Mobility is really where the Sigma shines. It is made out of a lightweight four-way stretch material that is highly abrasion-resistant and easy to move in, you'll be happy in this layer whether you're having a spontaneous backcountry dance party or swimming up desert cracks.

At first touch, the material doesn't feel overly stretchy, but once on the body, it moves fluidly and gracefully. The slim cut means it stays close to the body and out of the way without being constrictive. Really though, the most innovative aspect of this pullover is the proprietary "Hemlock" (foam) inserts in the hemline — these rad little buddies keep the jacket locked in place under your harness. Never again will you have to wrestle with your jacket to hide climber's crack from your belay partner. Phew. Beyond this, the hood has a button to roll it up and stow it away if you don't want the extra material hanging behind you. The only reason the Sigma did not earn a higher score in this category is that the stretchy nylon in the cuffs stretched a bit too much with heavy usage. This is not a deal-breaker, but the sleeves did feel noticeably loose around the wrists when reaching for high handholds after a couple months of hard use. That said, it's still an incredibly mobile and cozy softshell that we love for protecting our skin in off-widths and chimneys.

Stretchy and expertly tailored, the Sigma is a delight to climb and...
Stretchy and expertly tailored, the Sigma is a delight to climb and move in.
Credit: Penney Garrett


The Sigma has an "SL" designation, which stands for "super light" — at just 9.5 ounces for a size small, it certainly is!

This Sigma is lightweight and incredibly packable, though it would be even more packable with a stow-away pocket for clipping on to your harness. This minor drawback aside, when you couple the Sigma's featherweight with incredible durability, you get a fantastic alpine climbing layer. Even when your pack is stuffed to the brim with climbing gear, there's always a fragment of space to cram this jacket. You'll be glad you did.

Our lead reviewer rocking an older generation of the Sigma on the...
Our lead reviewer rocking an older generation of the Sigma on the summit of Longs Peak.


With excellent features and fantastic breathability, mobility, and weather-resistance, this savvy pullover is pretty darn versatile.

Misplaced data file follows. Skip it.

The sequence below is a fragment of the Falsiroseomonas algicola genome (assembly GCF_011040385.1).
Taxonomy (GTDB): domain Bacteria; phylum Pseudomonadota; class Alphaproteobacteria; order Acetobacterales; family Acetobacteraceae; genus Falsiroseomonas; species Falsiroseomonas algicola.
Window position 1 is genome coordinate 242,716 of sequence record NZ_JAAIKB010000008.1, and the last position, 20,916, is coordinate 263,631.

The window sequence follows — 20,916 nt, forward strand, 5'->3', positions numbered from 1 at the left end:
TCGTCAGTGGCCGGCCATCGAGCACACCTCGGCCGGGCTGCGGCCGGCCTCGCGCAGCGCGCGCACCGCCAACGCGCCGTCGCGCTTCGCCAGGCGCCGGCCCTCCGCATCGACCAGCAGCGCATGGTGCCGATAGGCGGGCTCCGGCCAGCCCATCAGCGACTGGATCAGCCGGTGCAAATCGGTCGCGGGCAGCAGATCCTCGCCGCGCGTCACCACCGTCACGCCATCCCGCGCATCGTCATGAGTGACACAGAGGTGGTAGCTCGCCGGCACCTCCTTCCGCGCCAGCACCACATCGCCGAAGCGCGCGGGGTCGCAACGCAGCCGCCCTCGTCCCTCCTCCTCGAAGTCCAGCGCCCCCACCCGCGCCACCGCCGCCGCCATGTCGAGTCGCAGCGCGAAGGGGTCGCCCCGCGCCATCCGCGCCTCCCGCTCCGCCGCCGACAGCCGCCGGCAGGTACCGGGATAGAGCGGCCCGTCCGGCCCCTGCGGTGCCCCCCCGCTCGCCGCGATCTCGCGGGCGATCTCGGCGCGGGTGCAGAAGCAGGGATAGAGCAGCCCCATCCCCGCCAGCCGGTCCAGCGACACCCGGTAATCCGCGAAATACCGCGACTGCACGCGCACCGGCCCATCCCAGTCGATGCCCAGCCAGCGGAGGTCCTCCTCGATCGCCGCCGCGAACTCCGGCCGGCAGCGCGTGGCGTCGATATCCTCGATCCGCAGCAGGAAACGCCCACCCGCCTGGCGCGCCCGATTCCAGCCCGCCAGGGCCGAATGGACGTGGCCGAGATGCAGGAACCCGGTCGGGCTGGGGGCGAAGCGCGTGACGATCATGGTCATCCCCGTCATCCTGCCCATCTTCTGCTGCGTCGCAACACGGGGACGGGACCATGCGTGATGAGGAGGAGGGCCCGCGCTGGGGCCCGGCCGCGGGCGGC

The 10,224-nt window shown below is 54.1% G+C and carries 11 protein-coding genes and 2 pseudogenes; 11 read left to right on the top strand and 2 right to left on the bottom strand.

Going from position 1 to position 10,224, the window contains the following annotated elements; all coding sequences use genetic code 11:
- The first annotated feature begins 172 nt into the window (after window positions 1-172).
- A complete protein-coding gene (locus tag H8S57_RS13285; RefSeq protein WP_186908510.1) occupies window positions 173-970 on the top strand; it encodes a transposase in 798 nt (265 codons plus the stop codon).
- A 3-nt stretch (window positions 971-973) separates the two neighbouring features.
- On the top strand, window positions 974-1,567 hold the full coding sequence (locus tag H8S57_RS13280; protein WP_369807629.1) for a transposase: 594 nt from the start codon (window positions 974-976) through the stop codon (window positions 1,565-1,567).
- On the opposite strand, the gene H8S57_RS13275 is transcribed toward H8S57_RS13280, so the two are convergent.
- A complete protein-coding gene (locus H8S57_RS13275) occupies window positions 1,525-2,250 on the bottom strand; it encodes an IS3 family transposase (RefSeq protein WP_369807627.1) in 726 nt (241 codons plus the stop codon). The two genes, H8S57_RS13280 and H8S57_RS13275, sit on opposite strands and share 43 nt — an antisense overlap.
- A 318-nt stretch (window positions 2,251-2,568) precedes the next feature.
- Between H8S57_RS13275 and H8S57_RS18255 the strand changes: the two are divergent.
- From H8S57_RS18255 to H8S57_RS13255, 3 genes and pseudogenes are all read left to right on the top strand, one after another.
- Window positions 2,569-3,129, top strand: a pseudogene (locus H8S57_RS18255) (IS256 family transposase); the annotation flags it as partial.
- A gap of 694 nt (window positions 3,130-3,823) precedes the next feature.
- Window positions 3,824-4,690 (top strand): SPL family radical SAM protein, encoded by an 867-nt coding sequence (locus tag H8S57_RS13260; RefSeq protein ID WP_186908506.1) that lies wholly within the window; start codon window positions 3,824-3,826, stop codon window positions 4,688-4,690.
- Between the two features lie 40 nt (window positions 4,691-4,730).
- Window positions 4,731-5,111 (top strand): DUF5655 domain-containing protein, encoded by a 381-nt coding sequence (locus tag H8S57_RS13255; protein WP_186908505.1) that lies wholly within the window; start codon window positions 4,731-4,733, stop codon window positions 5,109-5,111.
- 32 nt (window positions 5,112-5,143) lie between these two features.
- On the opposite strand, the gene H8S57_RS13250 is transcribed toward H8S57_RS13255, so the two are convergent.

The Sigma shines in fair but breezy weather, or when in a light summer rain. It handles wind like a boss, making it an incredible wind layer for multi-pitch and alpine climbing, hiking, light mountaineering, or peak-bagging. When used with a light fleece, the Sigma can handle breezy and cooler days in the spring and fall, as well as alpine starts in the summer. It is the most durable jacket in our review, making it an ideal layer for abrasion resistance in granite chimneys and off-width. It is fitted, attractive, has a spacious helmet-compatible hood, and with the foam inserts in the hem, it resists jacket-creep while climbing. The hem-cinch is somewhat complicated to undo, but with the Hemlock inserts, it is unnecessary when under a harness. You can zip the Sigma up to the chin for extra warmth or vent it down to your belly-button for extra air-flow. If you're looking for a three-season, wind-resistant jacket for rock climbing of all persuasions, then this little gem might be right for you.

Click to enlarge
Click to enlarge
Click to enlarge


While the Sigma certainly is not one of the least expensive jackets in our review, it is decently affordable. If you're looking for an ultra-durable, lightweight, fast-drying, and wind-resistant climbing layer, this jacket certainly checks all those boxes and more. Considering how high-performing and feature-rich it is, the price seems well worth what you get. If you're down to foot the bill, you will be pleased you did, as this jacket will prove its worth nearly every time you head out to climb.

The Sigma is so lightweight that you'll forget you were wearing it...
The Sigma is so lightweight that you'll forget you were wearing it, so you can focus on finessing your footwork.
Credit: Scott Sinor


The Sigma SL Anorak is a lightweight technical softshell geared toward alpine rock climbers. Don't let that turn you away if that isn't what you do — this well-designed pullover is a fantastic layer for a number of other activities too. It's incredibly breathable, stretchy, durable, weather-resistant for its weight, and crazy quick-drying. Bottom-line, the Sigma is a fantastic layer for all manner of outdoor pursuits from hiking, running, and bike commuting to peak-bagging, fair-weather backpacking, and canyoneering. We think you'll be as psyched as we were to give this Editors' Choice Winner a try.

With four-way stretch and the Hemlock inserts in the hemline, the...
With four-way stretch and the Hemlock inserts in the hemline, the Sigma topped the charts in multiple metrics. Proving to be an all-around fantastic jacket for climbing.
Credit: Scott Sinor

Mary Witlacil and Penney Garrett